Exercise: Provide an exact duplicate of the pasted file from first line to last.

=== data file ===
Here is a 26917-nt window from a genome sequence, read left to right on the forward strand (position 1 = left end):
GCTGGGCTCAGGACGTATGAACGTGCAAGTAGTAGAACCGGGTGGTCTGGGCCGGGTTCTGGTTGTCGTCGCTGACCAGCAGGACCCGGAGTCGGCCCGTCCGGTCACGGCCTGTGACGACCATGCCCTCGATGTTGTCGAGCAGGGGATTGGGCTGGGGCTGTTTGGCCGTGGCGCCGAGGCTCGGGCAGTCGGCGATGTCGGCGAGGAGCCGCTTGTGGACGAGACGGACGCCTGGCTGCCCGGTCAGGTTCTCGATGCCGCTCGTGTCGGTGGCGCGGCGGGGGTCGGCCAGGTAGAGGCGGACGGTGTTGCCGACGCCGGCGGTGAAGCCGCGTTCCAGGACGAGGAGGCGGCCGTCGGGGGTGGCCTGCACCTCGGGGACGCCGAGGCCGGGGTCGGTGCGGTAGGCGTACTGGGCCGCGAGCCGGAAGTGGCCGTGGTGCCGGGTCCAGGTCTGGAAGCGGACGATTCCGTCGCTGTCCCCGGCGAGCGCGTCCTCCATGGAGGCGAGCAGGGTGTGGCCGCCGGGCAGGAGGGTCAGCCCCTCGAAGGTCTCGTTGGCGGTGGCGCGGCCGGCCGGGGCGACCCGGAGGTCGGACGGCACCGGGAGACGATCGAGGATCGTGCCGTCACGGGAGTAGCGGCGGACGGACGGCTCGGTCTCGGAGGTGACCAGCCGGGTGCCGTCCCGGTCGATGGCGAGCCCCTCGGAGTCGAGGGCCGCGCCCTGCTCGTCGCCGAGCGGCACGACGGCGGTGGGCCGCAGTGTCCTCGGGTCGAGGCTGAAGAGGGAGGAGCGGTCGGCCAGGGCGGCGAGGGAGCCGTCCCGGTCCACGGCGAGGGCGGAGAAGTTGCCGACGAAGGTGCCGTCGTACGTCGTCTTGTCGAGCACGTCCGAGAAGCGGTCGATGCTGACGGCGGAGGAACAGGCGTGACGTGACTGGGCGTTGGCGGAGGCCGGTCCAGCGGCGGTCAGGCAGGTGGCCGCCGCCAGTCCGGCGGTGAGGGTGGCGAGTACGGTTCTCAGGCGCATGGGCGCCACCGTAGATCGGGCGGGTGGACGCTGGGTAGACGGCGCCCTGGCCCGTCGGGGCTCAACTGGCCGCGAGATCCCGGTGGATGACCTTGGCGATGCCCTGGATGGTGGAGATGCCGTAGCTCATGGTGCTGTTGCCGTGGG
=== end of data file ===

Here is a 26917-nt window from a genome sequence, read left to right on the forward strand (position 1 = left end):
GCTGGGCTCAGGACGTATGAACGTGCAAGTAGTAGAACCGGGTGGTCTGGGCCGGGTTCTGGTTGTCGTCGCTGACCAGCAGGACCCGGAGTCGGCCCGTCCGGTCACGGCCTGTGACGACCATGCCCTCGATGTTGTCGAGCAGGGGATTGGGCTGGGGCTGTTTGGCCGTGGCGCCGAGGCTCGGGCAGTCGGCGATGTCGGCGAGGAGCCGCTTGTGGACGAGACGGACGCCTGGCTGCCCGGTCAGGTTCTCGATGCCGCTCGTGTCGGTGGCGCGGCGGGGGTCGGCCAGGTAGAGGCGGACGGTGTTGCCGACGCCGGCGGTGAAGCCGCGTTCCAGGACGAGGAGGCGGCCGTCGGGGGTGGCCTGCACCTCGGGGACGCCGAGGCCGGGGTCGGTGCGGTAGGCGTACTGGGCCGCGAGCCGGAAGTGGCCGTGGTGCCGGGTCCAGGTCTGGAAGCGGACGATTCCGTCGCTGTCCCCGGCGAGCGCGTCCTCCATGGAGGCGAGCAGGGTGTGGCCGCCGGGCAGGAGGGTCAGCCCCTCGAAGGTCTCGTTGGCGGTGGCGCGGCCGGCCGGGGCGACCCGGAGGTCGGACGGCACCGGGAGACGATCGAGGATCGTGCCGTCACGGGAGTAGCGGCGGACGGACGGCTCGGTCTCGGAGGTGACCAGCCGGGTGCCGTCCCGGTCGATGGCGAGCCCCTCGGAGTCGAGGGCCGCGCCCTGCTCGTCGCCGAGCGGCACGACGGCGGTGGGCCGCAGTGTCCTCGGGTCGAGGCTGAAGAGGGAGGAGCGGTCGGCCAGGGCGGCGAGGGAGCCGTCCCGGTCCACGGCGAGGGCGGAGAAGTTGCCGACGAAGGTGCCGTCGTACGTCGTCTTGTCGAGCACGTCCGAGAAGCGGTCGATGCTGACGGCGGAGGAACAGGCGTGACGTGACTGGGCGTTGGCGGAGGCCGGTCCAGCGGCGGTCAGGCAGGTGGCCGCCGCCAGTCCGGCGGTGAGGGTGGCGAGTACGGTTCTCAGGCGCATGGGCGCCACCGTAGATCGGGCGGGTGGACGCTGGGTAGACGGCGCCCTGGCCCGTCGGGGCTCAACTGGCCGCGAGATCCCGGTGGATGACCTTGGCGATGCCCTGGATGGTGGAGATGCCGTAGCTCATGGTGCTGTTGCCGTGGG